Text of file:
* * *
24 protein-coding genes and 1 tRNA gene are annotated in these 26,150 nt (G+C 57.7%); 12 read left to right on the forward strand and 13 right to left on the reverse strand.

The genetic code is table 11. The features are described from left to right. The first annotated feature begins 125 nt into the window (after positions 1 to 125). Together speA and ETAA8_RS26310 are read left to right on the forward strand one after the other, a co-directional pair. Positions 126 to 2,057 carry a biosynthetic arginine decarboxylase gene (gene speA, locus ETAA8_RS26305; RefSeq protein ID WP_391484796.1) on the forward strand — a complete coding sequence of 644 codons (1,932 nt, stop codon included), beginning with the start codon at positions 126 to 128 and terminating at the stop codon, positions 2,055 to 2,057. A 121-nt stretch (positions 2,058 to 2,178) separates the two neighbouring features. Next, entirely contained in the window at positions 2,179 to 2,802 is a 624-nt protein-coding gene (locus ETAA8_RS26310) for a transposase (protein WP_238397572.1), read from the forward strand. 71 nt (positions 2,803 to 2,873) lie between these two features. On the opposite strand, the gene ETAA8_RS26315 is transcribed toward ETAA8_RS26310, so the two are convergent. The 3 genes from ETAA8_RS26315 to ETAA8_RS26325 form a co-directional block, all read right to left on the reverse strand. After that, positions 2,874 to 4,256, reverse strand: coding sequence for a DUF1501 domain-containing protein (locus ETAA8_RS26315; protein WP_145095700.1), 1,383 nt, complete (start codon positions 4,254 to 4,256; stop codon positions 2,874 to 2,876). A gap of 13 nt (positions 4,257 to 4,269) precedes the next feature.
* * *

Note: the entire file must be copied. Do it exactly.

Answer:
24 protein-coding genes and 1 tRNA gene are annotated in these 26,150 nt (G+C 57.7%); 12 read left to right on the forward strand and 13 right to left on the reverse strand.

The genetic code is table 11. The features are described from left to right. The first annotated feature begins 125 nt into the window (after positions 1 to 125). Together speA and ETAA8_RS26310 are read left to right on the forward strand one after the other, a co-directional pair. Positions 126 to 2,057 carry a biosynthetic arginine decarboxylase gene (gene speA, locus ETAA8_RS26305; RefSeq protein ID WP_391484796.1) on the forward strand — a complete coding sequence of 644 codons (1,932 nt, stop codon included), beginning with the start codon at positions 126 to 128 and terminating at the stop codon, positions 2,055 to 2,057. A 121-nt stretch (positions 2,058 to 2,178) separates the two neighbouring features. Next, entirely contained in the window at positions 2,179 to 2,802 is a 624-nt protein-coding gene (locus ETAA8_RS26310) for a transposase (protein WP_238397572.1), read from the forward strand. 71 nt (positions 2,803 to 2,873) lie between these two features. On the opposite strand, the gene ETAA8_RS26315 is transcribed toward ETAA8_RS26310, so the two are convergent. The 3 genes from ETAA8_RS26315 to ETAA8_RS26325 form a co-directional block, all read right to left on the reverse strand. After that, positions 2,874 to 4,256, reverse strand: coding sequence for a DUF1501 domain-containing protein (locus ETAA8_RS26315; protein WP_145095700.1), 1,383 nt, complete (start codon positions 4,254 to 4,256; stop codon positions 2,874 to 2,876). A gap of 13 nt (positions 4,257 to 4,269) precedes the next feature.